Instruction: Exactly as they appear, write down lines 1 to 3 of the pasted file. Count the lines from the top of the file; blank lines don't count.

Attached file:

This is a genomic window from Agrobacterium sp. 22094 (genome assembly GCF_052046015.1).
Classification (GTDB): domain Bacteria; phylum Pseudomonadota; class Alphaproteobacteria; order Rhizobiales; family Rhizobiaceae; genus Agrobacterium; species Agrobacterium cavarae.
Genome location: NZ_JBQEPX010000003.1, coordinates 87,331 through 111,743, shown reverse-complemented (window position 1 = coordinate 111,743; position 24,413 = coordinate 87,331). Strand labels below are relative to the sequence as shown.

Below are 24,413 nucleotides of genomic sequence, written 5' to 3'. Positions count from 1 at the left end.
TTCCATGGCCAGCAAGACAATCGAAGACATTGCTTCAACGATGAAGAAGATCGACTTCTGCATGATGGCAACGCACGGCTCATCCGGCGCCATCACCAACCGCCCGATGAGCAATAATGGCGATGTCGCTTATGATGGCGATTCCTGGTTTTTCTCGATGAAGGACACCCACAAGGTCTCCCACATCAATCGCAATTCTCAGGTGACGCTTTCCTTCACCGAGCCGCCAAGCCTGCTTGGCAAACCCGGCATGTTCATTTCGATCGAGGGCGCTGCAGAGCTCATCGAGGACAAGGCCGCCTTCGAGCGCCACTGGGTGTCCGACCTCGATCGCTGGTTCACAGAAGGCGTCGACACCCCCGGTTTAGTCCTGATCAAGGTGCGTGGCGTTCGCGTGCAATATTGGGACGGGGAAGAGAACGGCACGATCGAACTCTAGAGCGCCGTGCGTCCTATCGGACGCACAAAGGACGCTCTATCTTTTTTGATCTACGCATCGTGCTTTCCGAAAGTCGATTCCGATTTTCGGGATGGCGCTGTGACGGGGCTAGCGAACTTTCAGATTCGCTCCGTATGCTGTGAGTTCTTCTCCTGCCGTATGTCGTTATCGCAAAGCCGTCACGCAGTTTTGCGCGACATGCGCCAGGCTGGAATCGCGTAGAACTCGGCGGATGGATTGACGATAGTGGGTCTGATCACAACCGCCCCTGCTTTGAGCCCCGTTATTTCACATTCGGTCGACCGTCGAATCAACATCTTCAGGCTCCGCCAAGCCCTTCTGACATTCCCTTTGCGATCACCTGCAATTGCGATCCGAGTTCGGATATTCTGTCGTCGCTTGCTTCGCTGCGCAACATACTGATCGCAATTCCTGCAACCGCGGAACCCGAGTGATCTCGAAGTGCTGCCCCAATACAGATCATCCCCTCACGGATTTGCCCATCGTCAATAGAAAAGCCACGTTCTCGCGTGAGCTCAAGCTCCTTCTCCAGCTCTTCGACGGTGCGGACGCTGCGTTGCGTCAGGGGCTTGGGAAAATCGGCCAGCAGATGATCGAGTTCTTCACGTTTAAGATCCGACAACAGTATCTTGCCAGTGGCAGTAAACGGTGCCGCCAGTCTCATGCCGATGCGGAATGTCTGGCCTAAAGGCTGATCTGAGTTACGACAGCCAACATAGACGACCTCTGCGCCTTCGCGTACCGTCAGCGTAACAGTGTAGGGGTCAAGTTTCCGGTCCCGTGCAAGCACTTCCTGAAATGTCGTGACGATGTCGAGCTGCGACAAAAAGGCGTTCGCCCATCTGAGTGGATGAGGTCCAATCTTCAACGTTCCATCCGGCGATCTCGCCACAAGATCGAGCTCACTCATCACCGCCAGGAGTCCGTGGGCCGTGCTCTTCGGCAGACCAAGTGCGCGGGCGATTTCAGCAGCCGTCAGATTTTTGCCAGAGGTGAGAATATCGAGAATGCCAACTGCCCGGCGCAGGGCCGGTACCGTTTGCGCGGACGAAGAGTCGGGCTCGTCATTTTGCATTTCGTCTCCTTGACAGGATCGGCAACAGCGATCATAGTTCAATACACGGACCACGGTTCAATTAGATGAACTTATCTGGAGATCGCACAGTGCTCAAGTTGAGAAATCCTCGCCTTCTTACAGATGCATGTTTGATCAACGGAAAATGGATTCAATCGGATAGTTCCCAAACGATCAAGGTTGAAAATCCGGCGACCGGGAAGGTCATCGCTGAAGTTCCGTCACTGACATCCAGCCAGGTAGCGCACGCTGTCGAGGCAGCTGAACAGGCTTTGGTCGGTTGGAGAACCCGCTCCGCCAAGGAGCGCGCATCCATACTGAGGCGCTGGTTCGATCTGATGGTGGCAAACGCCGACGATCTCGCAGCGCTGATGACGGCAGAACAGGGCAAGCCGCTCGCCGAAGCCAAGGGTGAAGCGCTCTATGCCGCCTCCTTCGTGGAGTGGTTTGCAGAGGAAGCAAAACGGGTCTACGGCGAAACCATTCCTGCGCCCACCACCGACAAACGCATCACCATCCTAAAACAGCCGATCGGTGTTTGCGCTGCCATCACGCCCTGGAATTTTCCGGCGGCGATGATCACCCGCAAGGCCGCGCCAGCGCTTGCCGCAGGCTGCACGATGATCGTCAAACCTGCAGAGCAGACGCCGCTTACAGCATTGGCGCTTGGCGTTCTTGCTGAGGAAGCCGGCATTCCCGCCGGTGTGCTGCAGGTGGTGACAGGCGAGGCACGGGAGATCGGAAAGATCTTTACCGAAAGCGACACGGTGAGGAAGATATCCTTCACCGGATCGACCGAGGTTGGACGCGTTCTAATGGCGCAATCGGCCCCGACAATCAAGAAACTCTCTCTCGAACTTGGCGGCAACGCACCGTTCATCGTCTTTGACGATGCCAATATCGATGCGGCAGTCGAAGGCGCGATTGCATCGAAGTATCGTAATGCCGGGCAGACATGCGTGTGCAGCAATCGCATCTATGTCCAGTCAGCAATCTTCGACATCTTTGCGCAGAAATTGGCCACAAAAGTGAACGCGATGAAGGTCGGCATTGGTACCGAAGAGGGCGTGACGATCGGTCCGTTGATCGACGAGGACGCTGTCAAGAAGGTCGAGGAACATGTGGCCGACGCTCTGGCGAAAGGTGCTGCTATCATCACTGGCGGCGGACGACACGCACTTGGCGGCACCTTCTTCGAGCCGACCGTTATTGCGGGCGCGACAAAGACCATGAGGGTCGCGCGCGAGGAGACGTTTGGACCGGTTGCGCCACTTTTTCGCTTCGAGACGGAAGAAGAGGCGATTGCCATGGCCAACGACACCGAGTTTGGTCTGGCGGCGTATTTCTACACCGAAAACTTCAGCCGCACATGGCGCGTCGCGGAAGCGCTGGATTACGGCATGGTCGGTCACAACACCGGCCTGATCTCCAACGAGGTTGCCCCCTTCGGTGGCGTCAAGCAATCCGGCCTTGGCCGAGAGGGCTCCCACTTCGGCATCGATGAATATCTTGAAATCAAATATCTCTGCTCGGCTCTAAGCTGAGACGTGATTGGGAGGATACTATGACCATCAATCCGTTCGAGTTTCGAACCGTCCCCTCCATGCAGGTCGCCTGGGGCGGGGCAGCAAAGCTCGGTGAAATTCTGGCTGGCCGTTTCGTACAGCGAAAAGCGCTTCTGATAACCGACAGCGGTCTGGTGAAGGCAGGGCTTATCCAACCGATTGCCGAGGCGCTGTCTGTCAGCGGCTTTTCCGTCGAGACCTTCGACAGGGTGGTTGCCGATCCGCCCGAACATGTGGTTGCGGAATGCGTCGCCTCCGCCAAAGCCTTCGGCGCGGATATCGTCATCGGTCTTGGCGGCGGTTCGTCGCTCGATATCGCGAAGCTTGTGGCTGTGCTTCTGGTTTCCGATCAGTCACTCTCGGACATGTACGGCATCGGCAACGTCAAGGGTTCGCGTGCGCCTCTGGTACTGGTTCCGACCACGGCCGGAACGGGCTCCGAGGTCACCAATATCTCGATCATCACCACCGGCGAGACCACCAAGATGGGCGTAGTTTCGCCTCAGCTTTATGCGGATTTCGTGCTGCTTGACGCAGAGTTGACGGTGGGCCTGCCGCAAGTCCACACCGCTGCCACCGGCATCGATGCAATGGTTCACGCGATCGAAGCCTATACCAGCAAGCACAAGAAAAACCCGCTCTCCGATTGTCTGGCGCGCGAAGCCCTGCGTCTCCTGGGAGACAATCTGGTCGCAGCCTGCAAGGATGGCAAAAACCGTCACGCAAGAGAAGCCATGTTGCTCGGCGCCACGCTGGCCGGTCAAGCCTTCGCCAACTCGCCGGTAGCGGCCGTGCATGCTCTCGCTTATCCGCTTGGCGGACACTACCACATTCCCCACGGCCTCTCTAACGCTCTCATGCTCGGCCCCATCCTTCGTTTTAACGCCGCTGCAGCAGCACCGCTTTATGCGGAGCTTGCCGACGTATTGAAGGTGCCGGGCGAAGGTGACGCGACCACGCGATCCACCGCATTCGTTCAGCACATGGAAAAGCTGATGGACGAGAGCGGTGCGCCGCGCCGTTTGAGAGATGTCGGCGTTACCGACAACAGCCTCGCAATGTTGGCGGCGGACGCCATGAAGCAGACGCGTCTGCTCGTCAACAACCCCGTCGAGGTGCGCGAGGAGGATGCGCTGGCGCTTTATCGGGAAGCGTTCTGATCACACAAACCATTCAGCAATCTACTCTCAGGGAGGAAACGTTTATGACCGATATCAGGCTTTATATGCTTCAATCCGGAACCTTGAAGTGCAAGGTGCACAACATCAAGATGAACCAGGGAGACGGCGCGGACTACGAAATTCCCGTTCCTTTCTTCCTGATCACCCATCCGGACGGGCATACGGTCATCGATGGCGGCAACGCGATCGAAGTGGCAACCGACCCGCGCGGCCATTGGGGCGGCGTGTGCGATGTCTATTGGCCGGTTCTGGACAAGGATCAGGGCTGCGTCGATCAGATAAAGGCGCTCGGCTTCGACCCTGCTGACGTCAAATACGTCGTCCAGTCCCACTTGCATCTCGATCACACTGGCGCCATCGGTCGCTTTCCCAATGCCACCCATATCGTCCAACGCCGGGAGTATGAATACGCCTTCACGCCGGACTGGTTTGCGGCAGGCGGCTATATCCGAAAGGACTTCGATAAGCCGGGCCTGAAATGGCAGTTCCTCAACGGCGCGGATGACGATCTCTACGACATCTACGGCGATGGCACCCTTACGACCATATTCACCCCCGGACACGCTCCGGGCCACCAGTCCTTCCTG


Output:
This is a genomic window from Agrobacterium sp. 22094 (genome assembly GCF_052046015.1).
Classification (GTDB): domain Bacteria; phylum Pseudomonadota; class Alphaproteobacteria; order Rhizobiales; family Rhizobiaceae; genus Agrobacterium; species Agrobacterium cavarae.
Genome location: NZ_JBQEPX010000003.1, coordinates 87,331 through 111,743, shown reverse-complemented (window position 1 = coordinate 111,743; position 24,413 = coordinate 87,331). Strand labels below are relative to the sequence as shown.